Once we found out that our son Damian was diagnosed with tactile defensiveness our first goal, made with his physical therapist, was to get him to touch different surfaces with his feet and hands.
The two surfaces that he really struggled with were grass and sand. Any time that we went outside and would try and get him to play or stand on the grass he would always, without fail, lift his feet up really fast. He really did not like the feel of grass on his feet. It was quite funny to watch. 🙂
So that begs the question, how did we get him to touch these things? We brushed his feet and arms several times a day with a therapeutic brush. A small tool that is spongy on one side and has small soft bristles on the other side. Every single day we would have to brush the bottom of his feet, at least 3 times a day. He hated it so much and would try to pull his feet and arms away. It took some time, but eventually he got used to us brushing his feet, and eventually with time and effort was able to stand and play on grass.
Sand was a little bit different of an experience for Damian. I can very clearly remember the first time that Damian had ever touched sand. We had gone to a local park with my husband’s family for a picnic. The park contained a sand volleyball court. Having been working with our son, and continually brushing his feet and arms, we wanted to introduce him to the texture of sand. We took him over to the sand volleyball court, sat him down, and slowly began pouring sand on his feet. He was very tentative at first, and wasn’t sure that he liked the feeling of sand on his skin. We took our time, and showed him that we could have a lot of fun in the sand. Honestly, it took about 30 to 45 minutes before he stopped being nervous and finally touched it by himself. It was all fun and games from there. He spent the remainder of the time at the park in the sand volleyball court, and by time we left the park he was having so much fun playing in the sand that he didn’t want to get out and leave!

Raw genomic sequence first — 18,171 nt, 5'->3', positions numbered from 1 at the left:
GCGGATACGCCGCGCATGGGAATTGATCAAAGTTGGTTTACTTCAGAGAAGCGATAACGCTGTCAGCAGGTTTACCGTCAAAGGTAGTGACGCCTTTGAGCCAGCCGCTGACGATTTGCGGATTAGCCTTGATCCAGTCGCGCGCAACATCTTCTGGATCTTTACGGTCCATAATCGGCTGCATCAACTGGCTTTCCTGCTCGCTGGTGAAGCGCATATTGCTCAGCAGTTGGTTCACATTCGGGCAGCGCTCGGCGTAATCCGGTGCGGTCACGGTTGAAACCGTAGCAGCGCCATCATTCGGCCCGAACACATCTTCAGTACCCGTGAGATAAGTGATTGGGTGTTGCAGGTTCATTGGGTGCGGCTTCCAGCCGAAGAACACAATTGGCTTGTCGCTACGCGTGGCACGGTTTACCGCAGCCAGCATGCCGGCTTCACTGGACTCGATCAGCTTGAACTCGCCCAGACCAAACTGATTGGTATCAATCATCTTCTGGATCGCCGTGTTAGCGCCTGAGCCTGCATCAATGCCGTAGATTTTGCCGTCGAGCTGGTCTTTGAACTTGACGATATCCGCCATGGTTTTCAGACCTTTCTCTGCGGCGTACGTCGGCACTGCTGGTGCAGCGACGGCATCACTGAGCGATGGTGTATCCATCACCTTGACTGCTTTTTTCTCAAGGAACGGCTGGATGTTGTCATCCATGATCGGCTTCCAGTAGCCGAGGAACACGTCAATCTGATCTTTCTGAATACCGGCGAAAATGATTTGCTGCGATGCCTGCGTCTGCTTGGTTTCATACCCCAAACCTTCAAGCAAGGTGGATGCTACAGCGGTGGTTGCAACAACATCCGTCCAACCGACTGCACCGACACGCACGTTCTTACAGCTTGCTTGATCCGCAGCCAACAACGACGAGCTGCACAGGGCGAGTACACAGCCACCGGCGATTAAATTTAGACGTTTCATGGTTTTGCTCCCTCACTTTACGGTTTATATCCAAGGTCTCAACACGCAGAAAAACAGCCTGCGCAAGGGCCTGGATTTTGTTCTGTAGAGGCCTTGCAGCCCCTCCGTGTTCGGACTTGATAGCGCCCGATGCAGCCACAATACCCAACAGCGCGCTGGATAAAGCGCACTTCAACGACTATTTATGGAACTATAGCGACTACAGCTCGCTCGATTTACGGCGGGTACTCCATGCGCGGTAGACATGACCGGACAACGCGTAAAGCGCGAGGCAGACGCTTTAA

Now that Damian is older he has no problems or hesitation touching grass or sand with his feet or his hands. Introducing these new textures was our first challenge of many after his diagnosis, but with therapy, patience, and time we were able to help him adjust and overcome his fear and hesitation.